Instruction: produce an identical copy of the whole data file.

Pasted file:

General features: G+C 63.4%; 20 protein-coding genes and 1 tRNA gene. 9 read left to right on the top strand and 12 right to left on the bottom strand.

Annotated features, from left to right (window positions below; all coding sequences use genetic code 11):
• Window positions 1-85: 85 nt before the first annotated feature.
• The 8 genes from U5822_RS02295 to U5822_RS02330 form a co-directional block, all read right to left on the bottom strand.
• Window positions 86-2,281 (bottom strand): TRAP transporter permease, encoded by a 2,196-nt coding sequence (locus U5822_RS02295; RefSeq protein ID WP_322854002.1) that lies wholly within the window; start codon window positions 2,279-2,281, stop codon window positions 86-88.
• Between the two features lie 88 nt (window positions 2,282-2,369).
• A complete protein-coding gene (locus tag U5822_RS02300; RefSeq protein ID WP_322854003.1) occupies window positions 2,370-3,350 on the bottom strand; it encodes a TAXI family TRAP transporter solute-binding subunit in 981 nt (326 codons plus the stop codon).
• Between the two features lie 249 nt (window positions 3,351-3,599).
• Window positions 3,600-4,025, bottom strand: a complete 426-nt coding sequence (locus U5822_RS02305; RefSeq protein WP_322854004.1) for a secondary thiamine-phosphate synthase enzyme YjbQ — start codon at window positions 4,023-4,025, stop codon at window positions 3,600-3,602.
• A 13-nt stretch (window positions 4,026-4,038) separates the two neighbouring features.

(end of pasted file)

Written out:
General features: G+C 63.4%; 20 protein-coding genes and 1 tRNA gene. 9 read left to right on the top strand and 12 right to left on the bottom strand.

Annotated features, from left to right (window positions below; all coding sequences use genetic code 11):
• Window positions 1-85: 85 nt before the first annotated feature.
• The 8 genes from U5822_RS02295 to U5822_RS02330 form a co-directional block, all read right to left on the bottom strand.
• Window positions 86-2,281 (bottom strand): TRAP transporter permease, encoded by a 2,196-nt coding sequence (locus U5822_RS02295; RefSeq protein ID WP_322854002.1) that lies wholly within the window; start codon window positions 2,279-2,281, stop codon window positions 86-88.
• Between the two features lie 88 nt (window positions 2,282-2,369).
• A complete protein-coding gene (locus tag U5822_RS02300; RefSeq protein ID WP_322854003.1) occupies window positions 2,370-3,350 on the bottom strand; it encodes a TAXI family TRAP transporter solute-binding subunit in 981 nt (326 codons plus the stop codon).
• Between the two features lie 249 nt (window positions 3,351-3,599).
• Window positions 3,600-4,025, bottom strand: a complete 426-nt coding sequence (locus U5822_RS02305; RefSeq protein WP_322854004.1) for a secondary thiamine-phosphate synthase enzyme YjbQ — start codon at window positions 4,023-4,025, stop codon at window positions 3,600-3,602.
• A 13-nt stretch (window positions 4,026-4,038) separates the two neighbouring features.